A whopping 47% of Yellow Vests said this was their first time demonstrating, which does buttress the importance of political independents in the movement. Nearly 9 out of 10 said they rejected violence to property as a way to make their political message or demands known – a civic-minded group is not trying to tear down the community, even though this was precisely the primary claim of the mainstream media. Educationally the level of the Yellow Vests is mostly close to the national averages, with an overrepresentation of vocational degrees, as reflected by the abundance of craftsmen.

Their reasons for protesting were dominated by calls for increasing purchasing power, reducing taxes and a better distribution of wealth. Down at the very bottom of the list were ecology and immigration, two subjects obsessed over by the bourgeois bloc.

There were also major numbers of working-class women, a group historically not known for political activism. It’s certainly in keeping with French history: it was a women’s march which first apprehended Louis XVI and his family in Versailles, on October 6, 1789. (In an infinitely less significant event 188 years later: the author would be born on this day.)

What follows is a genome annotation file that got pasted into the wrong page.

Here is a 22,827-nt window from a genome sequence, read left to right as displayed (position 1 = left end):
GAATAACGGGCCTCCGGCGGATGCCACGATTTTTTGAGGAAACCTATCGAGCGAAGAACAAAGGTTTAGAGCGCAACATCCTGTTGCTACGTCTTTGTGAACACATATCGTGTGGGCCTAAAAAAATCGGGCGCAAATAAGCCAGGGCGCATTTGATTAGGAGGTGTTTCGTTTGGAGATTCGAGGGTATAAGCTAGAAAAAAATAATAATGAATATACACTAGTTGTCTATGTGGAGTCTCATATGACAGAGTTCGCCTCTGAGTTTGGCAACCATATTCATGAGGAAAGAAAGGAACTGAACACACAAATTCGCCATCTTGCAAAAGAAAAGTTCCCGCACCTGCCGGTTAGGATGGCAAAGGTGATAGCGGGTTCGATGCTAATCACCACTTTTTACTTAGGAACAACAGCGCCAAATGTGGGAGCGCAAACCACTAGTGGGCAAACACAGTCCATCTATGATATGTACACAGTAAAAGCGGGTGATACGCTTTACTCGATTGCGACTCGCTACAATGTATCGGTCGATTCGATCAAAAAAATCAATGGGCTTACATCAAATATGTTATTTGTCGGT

The reasons why working-class women would be spurred to action is obvious: Austerity’s biggest victim has been women – this has been justly reported countless times. In a lapsed Catholic France increasingly disinclined to accepting the sacrament of marriage single-motherhood is widespread. In general, women are paid less, they are more often underemployed via part-time work, that leads to reduced pensions thus they are poorer in old age – so add in Austerity’s cuts to much-needed social services and it’s clear why this is a feminist movement as well.